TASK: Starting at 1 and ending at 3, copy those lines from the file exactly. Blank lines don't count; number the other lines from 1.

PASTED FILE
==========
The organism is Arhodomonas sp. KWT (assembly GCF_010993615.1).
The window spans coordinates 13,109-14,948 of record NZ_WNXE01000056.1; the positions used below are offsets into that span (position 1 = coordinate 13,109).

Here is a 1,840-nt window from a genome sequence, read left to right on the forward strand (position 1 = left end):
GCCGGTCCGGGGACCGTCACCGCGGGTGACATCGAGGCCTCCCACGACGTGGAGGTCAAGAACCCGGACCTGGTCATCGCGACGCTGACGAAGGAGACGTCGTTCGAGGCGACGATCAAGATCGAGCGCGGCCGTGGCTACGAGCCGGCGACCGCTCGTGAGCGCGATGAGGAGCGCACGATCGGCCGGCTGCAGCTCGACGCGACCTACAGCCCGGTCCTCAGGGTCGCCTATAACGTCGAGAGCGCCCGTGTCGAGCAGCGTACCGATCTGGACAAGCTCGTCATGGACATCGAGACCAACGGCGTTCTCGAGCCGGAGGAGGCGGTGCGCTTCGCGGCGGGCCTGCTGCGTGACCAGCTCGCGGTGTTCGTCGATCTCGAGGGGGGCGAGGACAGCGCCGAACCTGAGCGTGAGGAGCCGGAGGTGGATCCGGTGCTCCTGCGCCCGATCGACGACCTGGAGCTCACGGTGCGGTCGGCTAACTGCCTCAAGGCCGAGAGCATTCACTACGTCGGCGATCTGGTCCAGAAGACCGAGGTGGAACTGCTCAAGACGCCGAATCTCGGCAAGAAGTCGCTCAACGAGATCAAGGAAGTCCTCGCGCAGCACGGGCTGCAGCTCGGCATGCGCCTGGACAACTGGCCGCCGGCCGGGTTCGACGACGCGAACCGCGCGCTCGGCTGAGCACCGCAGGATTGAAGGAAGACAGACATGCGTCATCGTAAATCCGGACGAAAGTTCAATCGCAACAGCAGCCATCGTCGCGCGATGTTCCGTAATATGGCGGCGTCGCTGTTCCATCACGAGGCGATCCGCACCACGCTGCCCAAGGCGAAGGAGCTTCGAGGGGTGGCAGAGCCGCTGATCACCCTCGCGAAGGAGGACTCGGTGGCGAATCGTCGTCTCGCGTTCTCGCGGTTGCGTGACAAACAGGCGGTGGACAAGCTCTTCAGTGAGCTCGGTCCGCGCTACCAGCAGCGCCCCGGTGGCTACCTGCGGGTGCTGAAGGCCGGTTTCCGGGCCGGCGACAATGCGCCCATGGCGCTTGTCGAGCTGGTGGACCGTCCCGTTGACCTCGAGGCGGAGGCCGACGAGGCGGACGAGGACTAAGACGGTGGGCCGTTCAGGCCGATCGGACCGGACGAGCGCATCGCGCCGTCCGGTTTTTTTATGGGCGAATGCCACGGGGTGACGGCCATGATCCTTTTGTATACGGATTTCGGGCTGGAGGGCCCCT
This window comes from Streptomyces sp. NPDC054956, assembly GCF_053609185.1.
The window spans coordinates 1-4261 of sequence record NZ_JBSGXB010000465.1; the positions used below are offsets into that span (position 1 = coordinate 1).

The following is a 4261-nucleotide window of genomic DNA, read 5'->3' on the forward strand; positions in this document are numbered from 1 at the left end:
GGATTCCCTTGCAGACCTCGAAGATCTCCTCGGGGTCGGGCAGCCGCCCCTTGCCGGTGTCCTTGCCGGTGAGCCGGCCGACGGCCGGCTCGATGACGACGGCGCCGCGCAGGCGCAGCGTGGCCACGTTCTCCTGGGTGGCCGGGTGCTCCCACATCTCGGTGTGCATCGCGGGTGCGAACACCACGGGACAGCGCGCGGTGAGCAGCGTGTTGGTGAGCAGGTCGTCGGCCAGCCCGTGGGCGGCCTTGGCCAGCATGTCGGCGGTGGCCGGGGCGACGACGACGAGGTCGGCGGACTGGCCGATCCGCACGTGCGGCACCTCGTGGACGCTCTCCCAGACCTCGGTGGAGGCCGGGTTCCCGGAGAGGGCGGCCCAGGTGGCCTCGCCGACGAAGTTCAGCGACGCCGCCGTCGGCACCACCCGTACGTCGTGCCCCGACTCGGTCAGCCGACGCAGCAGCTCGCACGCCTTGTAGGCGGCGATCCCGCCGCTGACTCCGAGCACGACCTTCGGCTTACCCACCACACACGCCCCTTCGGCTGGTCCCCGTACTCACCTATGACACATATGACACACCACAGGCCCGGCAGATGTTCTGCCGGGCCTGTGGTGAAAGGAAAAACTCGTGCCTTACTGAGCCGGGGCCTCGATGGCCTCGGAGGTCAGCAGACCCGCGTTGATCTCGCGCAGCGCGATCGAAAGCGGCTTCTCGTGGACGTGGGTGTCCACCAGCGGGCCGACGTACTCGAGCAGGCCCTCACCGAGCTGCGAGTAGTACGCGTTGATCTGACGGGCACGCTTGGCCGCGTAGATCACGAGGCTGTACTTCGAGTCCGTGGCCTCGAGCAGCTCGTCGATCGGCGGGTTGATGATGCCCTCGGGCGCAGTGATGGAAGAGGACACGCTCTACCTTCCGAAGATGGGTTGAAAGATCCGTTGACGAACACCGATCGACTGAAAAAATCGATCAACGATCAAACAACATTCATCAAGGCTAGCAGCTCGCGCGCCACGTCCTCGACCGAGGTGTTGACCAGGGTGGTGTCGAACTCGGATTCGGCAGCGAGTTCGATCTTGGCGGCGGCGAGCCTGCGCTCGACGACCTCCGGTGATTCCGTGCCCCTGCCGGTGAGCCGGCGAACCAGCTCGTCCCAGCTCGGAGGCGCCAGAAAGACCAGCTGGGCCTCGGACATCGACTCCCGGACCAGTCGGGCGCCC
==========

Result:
The organism is Arhodomonas sp. KWT (assembly GCF_010993615.1).
The window spans coordinates 13,109-14,948 of record NZ_WNXE01000056.1; the positions used below are offsets into that span (position 1 = coordinate 13,109).

Here is a 1,840-nt window from a genome sequence, read left to right on the forward strand (position 1 = left end):